The Truth About Education Scholarship Accounts

The Georgia Legislature is wrapping up the 2019 session and one item still being debated is a bill (HB 68) that would create an educational scholarship account program in Georgia.

Educational scholarship accounts (ESAs, also referred to as educational savings accounts) provide parents who remove their children from public schools with money each year that can be used to pay private school tuition, buy materials for home schooling, pay tutors, or cover a variety of other educational expenses.

The good news is that a new study I conducted for the Georgia Public Policy Foundation shows Georgia could implement such a program with no additional state spending while also financially strengthening public schools.

The main finding: Public schools in every county school district in Georgia would be financially strengthened if the amount of money the state provides in per-pupil funding to that district was redirected to an ESA program. Simply put, students who leave and those who stay in a school both benefit.   

These findings should debunk one of the main myths about ESAs: that they harm public schools by removing funding. The opponents of school choice programs love to claim public schools lose funding under such programs, without including the important context that those public schools also have fewer children to educate, and thus lower costs.

The relevant economic term is “marginal cost”: the cost of educating one additional (or fewer) child. If any school choice program removes less funding per student than the marginal cost of educating a child, the school system is left financially better off by the change.

Marginal cost is not a statistic that school districts report, so it is difficult to observe. The study demonstrated ESA programs will not harm districts’ finances if funded at or below the average state funding per pupil. If ESAs are worth an amount equal to or less than the average state funding to each district, the total average funding per pupil is guaranteed to increase: None of the federal or local funding is being redirected. Thus, if more funding improves education, the students who remain should benefit.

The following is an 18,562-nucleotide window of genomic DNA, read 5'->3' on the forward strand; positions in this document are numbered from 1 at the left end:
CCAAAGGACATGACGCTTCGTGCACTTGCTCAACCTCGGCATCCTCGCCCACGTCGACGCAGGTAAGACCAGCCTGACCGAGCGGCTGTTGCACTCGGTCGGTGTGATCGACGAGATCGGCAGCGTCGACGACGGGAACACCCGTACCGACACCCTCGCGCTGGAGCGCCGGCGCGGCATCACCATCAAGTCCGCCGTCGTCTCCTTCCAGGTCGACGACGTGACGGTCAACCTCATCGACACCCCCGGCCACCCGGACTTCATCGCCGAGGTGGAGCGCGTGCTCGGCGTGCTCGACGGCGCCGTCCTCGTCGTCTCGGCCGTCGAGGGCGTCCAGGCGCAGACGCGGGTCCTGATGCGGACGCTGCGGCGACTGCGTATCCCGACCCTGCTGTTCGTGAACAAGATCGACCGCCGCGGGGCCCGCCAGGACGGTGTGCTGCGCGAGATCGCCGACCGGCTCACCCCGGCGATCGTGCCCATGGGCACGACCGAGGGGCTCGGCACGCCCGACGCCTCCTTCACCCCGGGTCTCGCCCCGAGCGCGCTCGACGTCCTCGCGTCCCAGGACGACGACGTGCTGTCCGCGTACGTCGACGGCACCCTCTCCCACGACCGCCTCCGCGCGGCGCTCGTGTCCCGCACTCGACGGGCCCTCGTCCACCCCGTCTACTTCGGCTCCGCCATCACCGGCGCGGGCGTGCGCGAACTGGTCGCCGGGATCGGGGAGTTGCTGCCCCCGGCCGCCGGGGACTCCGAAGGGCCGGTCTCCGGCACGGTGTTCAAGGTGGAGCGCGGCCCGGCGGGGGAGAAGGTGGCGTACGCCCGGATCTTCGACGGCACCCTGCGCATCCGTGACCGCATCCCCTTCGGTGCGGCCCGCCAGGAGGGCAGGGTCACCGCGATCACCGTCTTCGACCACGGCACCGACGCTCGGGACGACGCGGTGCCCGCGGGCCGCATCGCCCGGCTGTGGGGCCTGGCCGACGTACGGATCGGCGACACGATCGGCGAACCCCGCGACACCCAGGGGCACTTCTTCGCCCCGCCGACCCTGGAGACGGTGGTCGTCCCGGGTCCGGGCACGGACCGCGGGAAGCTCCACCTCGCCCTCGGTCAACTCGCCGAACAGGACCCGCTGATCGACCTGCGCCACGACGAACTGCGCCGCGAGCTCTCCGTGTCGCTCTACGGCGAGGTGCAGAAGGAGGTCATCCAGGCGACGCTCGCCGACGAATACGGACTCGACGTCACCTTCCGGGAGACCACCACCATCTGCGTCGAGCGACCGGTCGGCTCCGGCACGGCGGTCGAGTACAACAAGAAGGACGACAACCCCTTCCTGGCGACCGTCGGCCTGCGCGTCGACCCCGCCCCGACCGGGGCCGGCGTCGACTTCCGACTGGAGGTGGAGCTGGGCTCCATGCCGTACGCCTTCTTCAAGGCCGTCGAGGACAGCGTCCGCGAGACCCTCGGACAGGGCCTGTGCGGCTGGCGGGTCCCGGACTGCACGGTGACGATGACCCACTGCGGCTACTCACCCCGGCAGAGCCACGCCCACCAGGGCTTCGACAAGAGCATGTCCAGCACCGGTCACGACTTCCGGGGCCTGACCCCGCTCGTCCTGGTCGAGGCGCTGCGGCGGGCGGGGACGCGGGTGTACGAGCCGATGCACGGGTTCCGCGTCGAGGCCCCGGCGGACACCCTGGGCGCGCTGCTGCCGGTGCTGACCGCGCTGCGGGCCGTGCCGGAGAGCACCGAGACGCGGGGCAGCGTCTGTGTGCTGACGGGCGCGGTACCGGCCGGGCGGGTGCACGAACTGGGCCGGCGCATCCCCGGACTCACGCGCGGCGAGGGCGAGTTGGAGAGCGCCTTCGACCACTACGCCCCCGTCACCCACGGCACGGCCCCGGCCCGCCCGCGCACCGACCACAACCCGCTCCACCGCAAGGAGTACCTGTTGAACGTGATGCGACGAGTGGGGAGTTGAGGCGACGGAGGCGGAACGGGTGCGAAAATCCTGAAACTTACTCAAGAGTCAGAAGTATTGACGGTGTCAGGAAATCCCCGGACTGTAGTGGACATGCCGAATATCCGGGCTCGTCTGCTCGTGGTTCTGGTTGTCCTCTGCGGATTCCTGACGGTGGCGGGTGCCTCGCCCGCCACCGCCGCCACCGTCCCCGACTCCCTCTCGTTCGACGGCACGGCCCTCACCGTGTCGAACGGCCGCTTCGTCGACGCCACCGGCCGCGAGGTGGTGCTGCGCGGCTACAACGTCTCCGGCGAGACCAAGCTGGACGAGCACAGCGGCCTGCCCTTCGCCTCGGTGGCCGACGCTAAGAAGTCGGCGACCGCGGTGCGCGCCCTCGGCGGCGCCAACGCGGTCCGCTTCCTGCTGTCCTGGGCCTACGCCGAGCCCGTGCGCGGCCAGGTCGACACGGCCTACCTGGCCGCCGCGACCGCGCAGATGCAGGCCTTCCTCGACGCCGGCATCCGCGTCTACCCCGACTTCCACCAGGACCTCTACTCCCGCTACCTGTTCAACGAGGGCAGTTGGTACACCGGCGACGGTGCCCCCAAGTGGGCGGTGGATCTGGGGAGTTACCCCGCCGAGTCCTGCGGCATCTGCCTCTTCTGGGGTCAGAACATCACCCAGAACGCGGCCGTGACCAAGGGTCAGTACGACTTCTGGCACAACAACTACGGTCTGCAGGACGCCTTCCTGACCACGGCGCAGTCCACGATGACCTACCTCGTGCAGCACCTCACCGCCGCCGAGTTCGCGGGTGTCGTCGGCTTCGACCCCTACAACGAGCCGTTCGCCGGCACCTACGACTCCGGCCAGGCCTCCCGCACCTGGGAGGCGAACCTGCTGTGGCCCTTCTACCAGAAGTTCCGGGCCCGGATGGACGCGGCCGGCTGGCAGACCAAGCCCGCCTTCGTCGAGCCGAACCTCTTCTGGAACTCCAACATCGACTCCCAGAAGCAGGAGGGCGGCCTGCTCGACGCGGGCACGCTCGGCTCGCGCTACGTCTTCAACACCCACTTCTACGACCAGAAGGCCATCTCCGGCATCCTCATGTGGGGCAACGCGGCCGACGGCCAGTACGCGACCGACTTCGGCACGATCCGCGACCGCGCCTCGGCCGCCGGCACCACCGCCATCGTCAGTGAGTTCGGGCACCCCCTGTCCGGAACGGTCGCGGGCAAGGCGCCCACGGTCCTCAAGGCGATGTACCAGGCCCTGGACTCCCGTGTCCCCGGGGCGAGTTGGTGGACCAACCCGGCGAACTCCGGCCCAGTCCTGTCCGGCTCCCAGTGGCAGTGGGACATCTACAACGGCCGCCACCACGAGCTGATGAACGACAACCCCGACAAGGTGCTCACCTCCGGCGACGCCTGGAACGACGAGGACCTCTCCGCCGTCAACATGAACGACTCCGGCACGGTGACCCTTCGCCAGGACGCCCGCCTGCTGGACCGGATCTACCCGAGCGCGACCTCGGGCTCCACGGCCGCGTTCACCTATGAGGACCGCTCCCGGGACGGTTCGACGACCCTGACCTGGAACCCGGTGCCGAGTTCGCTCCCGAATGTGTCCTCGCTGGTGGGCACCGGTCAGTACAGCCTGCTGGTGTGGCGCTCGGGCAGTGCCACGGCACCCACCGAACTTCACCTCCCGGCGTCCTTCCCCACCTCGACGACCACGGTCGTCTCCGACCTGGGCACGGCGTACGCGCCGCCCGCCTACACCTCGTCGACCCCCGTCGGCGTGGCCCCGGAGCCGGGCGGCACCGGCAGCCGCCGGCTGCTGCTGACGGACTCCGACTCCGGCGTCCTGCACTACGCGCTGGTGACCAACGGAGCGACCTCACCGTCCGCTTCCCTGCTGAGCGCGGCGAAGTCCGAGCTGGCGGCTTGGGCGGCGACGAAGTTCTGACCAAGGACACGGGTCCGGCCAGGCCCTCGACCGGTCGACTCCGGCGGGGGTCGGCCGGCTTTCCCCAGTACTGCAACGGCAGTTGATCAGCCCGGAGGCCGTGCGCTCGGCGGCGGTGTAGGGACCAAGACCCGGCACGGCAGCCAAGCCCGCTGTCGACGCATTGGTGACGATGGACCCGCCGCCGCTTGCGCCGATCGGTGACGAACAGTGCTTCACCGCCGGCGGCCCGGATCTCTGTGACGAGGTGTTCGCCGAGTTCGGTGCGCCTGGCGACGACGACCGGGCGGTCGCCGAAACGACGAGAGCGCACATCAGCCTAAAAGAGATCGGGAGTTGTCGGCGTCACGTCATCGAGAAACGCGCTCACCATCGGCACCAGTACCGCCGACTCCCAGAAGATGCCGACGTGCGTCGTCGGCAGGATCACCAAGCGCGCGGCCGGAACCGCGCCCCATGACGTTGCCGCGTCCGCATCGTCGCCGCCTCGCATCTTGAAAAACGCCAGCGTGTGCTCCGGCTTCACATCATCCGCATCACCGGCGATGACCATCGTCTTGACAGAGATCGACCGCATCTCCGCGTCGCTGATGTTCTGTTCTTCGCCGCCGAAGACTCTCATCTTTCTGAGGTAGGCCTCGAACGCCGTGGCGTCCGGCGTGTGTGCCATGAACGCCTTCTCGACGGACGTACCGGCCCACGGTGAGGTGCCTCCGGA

Two other common complaints also deserve debunking: whether student results improve under school choice and whether school choice programs disproportionally benefit wealthier students.

Given the brief history of ESAs, it’s premature to assert they will improve educational performance. Nevertheless, parents remove children from public schools for more reasons than test scores: to escape bullying, for behavioral reasons, or for special subjects such as a great arts program, to name a few.

Another unfounded complaint is that ESAs only benefit wealthier families and, because almost all children attend public schools, most parents don’t want alternatives. Indeed, a nontrivial percent of wealthy families send their children to private schools. But until the rest of Georgia’s families have the economic ability to access alternatives to public schools (thanks to a program like an ESA), we won’t know what their desire to try something else is. To paraphrase U.S. House Speaker Nancy Pelosi, we have to pass the ESA bill to find out the demand for ESAs in Georgia.

Once choice opponents understand and accept that public schools will be left stronger financially under properly constructed choice programs, perhaps they will stop standing in the way of parents doing what is best for each child. In education, especially, one size does not fit all. Choice programs such as ESAs help parents tailor the education to their child. Such education personalization should be a goal all Georgians get behind.

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